In all this debate and wrangling about whether the state should legislate who may use which restrooms and locker rooms and showers in public schools, how many transgender students are there, what accommodations do they want? Is this whole debate tantamount to arguing over how many transgender students can dance on the head of a pin?
I wager in most school districts in the state there are none.
In those schools where there are such gender confused students, how are they being handled now?
On Tuesday Assembly Bill 375 — which would have required “any school facility in a public school, including a restroom, locker room or shower which is designated for use by persons of one biological sex must only be used by persons of that biological sex, as determined at birth” and not self identification — was defeated 22-20 in the full Assembly.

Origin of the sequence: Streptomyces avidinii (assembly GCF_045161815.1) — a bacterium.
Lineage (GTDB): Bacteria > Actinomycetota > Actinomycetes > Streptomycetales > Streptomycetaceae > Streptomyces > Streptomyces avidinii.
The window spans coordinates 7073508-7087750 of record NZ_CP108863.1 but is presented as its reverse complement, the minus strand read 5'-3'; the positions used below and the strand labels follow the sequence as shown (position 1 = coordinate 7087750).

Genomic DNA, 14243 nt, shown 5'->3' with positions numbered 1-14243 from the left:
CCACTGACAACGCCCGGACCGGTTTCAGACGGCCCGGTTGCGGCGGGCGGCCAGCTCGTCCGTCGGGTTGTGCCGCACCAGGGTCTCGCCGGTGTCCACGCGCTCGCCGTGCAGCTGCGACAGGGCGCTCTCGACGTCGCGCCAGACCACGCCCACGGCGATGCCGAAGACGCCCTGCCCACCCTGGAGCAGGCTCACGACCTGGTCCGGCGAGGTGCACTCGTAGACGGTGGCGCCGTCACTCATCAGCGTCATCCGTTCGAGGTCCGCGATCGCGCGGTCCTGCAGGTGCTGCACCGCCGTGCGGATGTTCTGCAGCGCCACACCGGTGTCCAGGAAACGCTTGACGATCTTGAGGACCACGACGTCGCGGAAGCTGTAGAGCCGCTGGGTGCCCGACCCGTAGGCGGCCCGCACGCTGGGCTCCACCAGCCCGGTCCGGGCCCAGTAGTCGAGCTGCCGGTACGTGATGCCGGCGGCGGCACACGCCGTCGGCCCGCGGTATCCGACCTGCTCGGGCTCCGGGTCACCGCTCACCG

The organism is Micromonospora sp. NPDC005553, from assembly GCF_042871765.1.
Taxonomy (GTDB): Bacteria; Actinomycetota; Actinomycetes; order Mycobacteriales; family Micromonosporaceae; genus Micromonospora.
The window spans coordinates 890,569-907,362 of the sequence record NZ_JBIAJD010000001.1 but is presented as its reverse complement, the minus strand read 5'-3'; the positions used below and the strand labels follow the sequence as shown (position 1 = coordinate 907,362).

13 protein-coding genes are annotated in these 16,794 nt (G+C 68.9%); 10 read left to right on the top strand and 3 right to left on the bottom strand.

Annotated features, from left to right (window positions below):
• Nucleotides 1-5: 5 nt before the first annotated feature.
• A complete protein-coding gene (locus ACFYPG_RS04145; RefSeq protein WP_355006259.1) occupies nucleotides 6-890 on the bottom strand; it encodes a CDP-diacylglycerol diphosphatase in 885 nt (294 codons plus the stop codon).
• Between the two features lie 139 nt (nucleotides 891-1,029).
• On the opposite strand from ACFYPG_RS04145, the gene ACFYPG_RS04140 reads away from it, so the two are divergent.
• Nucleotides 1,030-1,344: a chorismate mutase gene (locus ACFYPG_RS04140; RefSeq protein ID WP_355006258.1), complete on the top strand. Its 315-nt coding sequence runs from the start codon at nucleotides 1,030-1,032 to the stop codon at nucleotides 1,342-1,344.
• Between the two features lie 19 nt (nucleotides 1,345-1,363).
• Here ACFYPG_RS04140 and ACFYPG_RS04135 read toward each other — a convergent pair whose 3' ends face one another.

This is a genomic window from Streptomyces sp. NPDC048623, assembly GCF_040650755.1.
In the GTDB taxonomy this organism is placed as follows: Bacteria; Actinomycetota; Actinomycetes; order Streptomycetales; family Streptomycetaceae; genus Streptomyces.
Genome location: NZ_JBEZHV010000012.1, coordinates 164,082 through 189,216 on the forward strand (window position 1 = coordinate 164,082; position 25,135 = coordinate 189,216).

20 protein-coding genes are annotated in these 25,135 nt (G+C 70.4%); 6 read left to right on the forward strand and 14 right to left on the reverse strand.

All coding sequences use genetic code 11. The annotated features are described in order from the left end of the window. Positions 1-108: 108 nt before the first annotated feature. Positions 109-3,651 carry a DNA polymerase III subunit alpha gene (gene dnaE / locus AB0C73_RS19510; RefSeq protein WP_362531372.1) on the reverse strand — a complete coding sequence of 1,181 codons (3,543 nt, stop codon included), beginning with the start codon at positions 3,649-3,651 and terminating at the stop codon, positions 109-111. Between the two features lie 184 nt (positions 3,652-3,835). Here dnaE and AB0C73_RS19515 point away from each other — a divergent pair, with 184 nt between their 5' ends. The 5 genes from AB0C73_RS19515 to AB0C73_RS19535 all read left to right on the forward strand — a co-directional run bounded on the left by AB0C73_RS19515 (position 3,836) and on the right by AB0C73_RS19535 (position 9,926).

A legitimate argument was made by some that such decisions should be left to school district boards and administrators. Though proponents of the law are doubtlessly correct that left-leaning local educrats are too easily gulled, cowed and manipulated by LGBTQ lobby, despite the concerns of the vast majority of parents who want their children to be afforded privacy, decency, modesty, safety, comfort and traditional moral values in school. Who will accommodate their wishes?
The National Center for Transgender Equality has online a model policy that says:
“In most cases, transgender students should have access to the locker room that corresponds to their gender identity consistently asserted at school, like all other students…”
Now that the lawmakers have punted, it is up to the parents to pester their school boards, superintendents and principals about what they will do if ever faced with the transgender accommodation conundrum.
Will they provide separate facilities or just swing open the girls’ restrooms, locker rooms and showers to boys who wish they were girls?